The Ten Books on Architecture, 10.8.1

Vitruvius  Parallel editions

‹‹‹ Vitr. 10.7.5 | Table of Contents | Vitr. 10.8.2 ›››

Gwilt translation

8I cannot here omit a brief explanation, as clearly as I can give it, of the principles on which hydraulic organs are constructed. A base of framed wood-work is prepared, on which is placed a brazen box. On the base, right and left, uprights are fixed, with cross pieces like those of a ladder, to keep them together; between which are enclosed brass barrels with moveable bottoms, perfectly round, having iron rods fixed in their centres, and covered with leather and woollen, attached by pins to the levers. There are also, on the upper surface, holes about three inches diameter, in which, near the pin-joint, are brazen dolphins with chains hanging from their mouths, which sustain the valves that descend below the holes of the barrels.

Morgan translation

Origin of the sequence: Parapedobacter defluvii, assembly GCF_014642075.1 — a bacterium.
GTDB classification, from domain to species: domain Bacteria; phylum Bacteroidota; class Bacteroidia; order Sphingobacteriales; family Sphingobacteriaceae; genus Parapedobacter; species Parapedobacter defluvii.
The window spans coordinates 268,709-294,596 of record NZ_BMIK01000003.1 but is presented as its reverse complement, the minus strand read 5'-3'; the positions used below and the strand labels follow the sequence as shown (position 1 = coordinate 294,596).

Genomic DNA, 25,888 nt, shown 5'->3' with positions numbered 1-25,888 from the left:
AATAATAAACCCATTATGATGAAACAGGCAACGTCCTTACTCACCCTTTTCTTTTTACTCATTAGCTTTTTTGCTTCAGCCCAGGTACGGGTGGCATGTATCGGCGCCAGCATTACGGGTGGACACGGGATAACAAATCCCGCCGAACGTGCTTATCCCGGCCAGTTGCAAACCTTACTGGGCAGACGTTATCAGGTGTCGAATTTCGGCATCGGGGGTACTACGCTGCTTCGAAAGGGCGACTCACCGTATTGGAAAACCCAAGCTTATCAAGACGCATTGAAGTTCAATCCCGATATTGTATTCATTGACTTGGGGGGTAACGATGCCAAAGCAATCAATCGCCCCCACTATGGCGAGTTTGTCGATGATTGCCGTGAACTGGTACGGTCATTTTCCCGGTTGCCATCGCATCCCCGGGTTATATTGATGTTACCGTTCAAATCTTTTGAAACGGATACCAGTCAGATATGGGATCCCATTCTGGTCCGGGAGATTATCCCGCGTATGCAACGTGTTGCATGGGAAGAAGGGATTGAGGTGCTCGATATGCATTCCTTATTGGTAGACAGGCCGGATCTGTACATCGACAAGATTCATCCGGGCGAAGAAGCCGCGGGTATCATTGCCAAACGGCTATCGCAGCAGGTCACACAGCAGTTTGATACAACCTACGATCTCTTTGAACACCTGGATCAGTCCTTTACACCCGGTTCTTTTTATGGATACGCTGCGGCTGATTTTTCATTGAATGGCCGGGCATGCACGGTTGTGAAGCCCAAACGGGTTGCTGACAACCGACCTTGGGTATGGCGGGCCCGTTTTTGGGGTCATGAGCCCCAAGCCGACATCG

8With regard to water organs, however, I shall not fail with all possible brevity and precision to touch upon their principles, and to give a sufficient description of them. A wooden base is constructed, and on it is set an altar-shaped box made of bronze. Uprights, fastened together like ladders, are set up on the base, to the right and to the left (of the altar). They hold the bronze pump-cylinders, the moveable bottoms of which, carefully turned on a lathe, have iron elbows fastened to their centres and jointed to levers, and are wrapped in fleeces of wool. In the tops of the cylinders are openings, each about three digits in diameter. Close to these openings are bronze dolphins, mounted on joints and holding chains in their mouths, from which hang cymbal-shaped valves, let down under the openings in the cylinders.